• The Diamondbacks acquired J.D. Martinez with sights on a dynamic lineup and a hitter in Martinez who could complement NL MVP candidate Paul Goldschmidt. He's done exactly that, and now the D-Backs are rolling toward a date in the NL Wild Card game.
By Gabriel Baumgaertner
September 05, 2017

When the Diamondbacks acquired slugger J.D. Martinez from the Tigers on July 19, the Arizona front office likely envisioned a power bat to help protect NL MVP candidate Paul Goldschmidt for the team’s first playoff run since 2011. Martinez may not offer much in the way of defense or plate discipline, but he did hit 38 homers for Detroit in 2015 and offered a fearsome option to complement one of the National League’s best players.

On Monday night in Los Angeles, Martinez reminded the baseball world just how terrifying he can be, and why the Diamondbacks might be one of the most lethal teams in baseball once the postseason arrives. The 30-year-old slugger became the 18th player in Major League history to hit four home runs in a game during the Diamondbacks’ 13–0 rout of the struggling Dodgers.

Martinez joined Reds infielder Scooter Gennett, who clubbed four big flies against the Cardinals on June 6, to become the only players to hit four homers in a game this season. He now has 18 home runs since joining Arizona and eight in his last eight games. Martinez is one of the piping hot hitters on a Diamondbacks team that has won 11 games in a row and hasn’t trailed since the second inning during its Aug. 25th matchup against the Giants—now 88 consecutive innings without a deficit.

Hitting four home runs in a game is a historic feat; doing so off of four different pitchers put Martinez in even more exclusive company. Martinez became the first player to complete the feat since Joe Adcock in 1954 (who also did it against the Dodgers). Even better, he hit each of his four home runs—none of which were ever in doubt—to different parts of the ballpark. Here's a list of the 18 players to accomplish the impressive feat:





Bobby Lowe

May 30, 1894



Ed Delahanty

July 13, 1896



Lou Gehrig

June 3, 1932



Chuck Klein

July 10, 1936



Pat Seerey

July 18, 1948

White Sox


Gil Hodges

Aug. 31, 1950



Joe Adcock

July 31, 1954



Rocky Colavito

June 10, 1959



Willie Mays

April 30, 1961



Mike Schmidt

April 17, 1976



Bob Horner

July 6, 1986



Mark Whiten

Sept. 7, 1993



Mike Cameron

May 2, 2002


White Sox

Shawn Green

May 23, 2002



Carlos Delgado

Sept. 25, 2003

Blue Jays

Devil Rays

Josh Hamilton

May 8, 2012



Scooter Gennett

June 6, 2017



J.D. Martinez

Sept. 4, 2017



The first homer off came of Rich Hill, one of only two hits that Hill allowed over six innings, a towering two-run shot to leftfield that gave Arizona a 2–0 lead it wouldn’t surrender. Martinez fended off a well-targeted fastball from Dodgers setup man Pedro Baez for his second homer of the night, a liner to rightfield that gave the D-backs a 3–0 lead. Long after the D-backs blew the game open, Martinez tacked onto his total with his third dinger of the night, an arcing shot to centerfield off of Dodgers reliever Josh Fields to give his team a 7–0 cushion. The closing act came off of a hanging breaking ball from Wilmer Font, making his Dodger Stadium debut, to turn an 11–0 rout into a 13–0 laugher.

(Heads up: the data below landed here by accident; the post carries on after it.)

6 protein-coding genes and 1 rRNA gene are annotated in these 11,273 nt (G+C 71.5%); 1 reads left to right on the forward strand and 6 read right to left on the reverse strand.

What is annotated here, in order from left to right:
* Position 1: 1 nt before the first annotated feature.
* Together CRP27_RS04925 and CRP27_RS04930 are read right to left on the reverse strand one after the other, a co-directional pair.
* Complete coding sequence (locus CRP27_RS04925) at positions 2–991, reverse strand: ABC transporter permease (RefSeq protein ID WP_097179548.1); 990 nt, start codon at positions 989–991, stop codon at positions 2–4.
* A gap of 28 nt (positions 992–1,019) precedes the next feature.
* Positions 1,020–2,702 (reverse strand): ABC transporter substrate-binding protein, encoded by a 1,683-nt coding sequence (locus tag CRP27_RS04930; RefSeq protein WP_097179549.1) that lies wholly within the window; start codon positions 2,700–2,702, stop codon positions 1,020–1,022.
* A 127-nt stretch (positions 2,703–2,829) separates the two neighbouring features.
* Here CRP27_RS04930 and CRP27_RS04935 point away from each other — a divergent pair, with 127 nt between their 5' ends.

In the context of four-homer games, Martinez’s performance falls somewhere near the middle. He finished with 16 total bases (he struck out in his first at-bat of the game), and drove in six runs (tying Carlos Delgado, Bob Horner, Chuck Klein, Rocky Colavito and Lou Gehrig). What he did do, however, was blow open a game that looked like it was headed for a tight finish between two of the National League’s best teams.

When Hill exited the game after surrendering two runs, it didn’t feel like a game where an Arizona player would finish with four home runs. Arizona starter Robbie Ray and Hill had yielded a total of three hits and two runs through six. Ray continued his outstanding season with a career-best 14 strikeouts over seven shutout innings, earning a game score of 94. He retired his first 15 hitters to outpace Hill, who was just two starts removed from narrowly missing a perfect game. Unfortunately for Ray, his best Major League outing came on the same night his teammate went for four dingers.

Video: J.D. Martinez Blasts Four Home Runs Against Dodgers

Once Hill exited, the Dodgers collapsed. Martinez hit his last three homers in the game’s last three innings, pacing an eleven-run outburst against a fatigued Dodgers bullpen that tossed 11 innings during their weekend series with the Padres. While Font isn’t a player that will make L.A.’s playoff roster, Baez and Fields are near-locks, and Arizona has tortured one of the game’s finest relief units.

At this point, Arizona is overwhelming pretty much anybody they play. Monday marked the Diamondbacks’ fourth consecutive win over the Dodgers, their 11th in a row and 13th in their last 14 games. Barring a complete meltdown, they will host the National League Wild Card game (they currently lead the Rockies by 6.5 games). First-year manager Torey Lovullo has helped revitalized a team that lost 93 games last season, and Martinez has overcome a slow start with his new team to transform into an ideal complement to Goldschmidt (and the struggling Jake Lamb) that the Arizona envisioned in July.

As recently as two weeks ago, the Dodgers were considered a lock for the National League pennant and considered one of the best teams of all-time. Nine losses in ten games later—four at the hands of the Diamondbacks—the Dodgers appear to have fierce competition in a Diamondbacks team spearheaded by Martinez, Goldschmidt and the rest of the Arizona offense. Today, L.A.’s rivals some 375 miles southeast look like the team more ready for postseason play.


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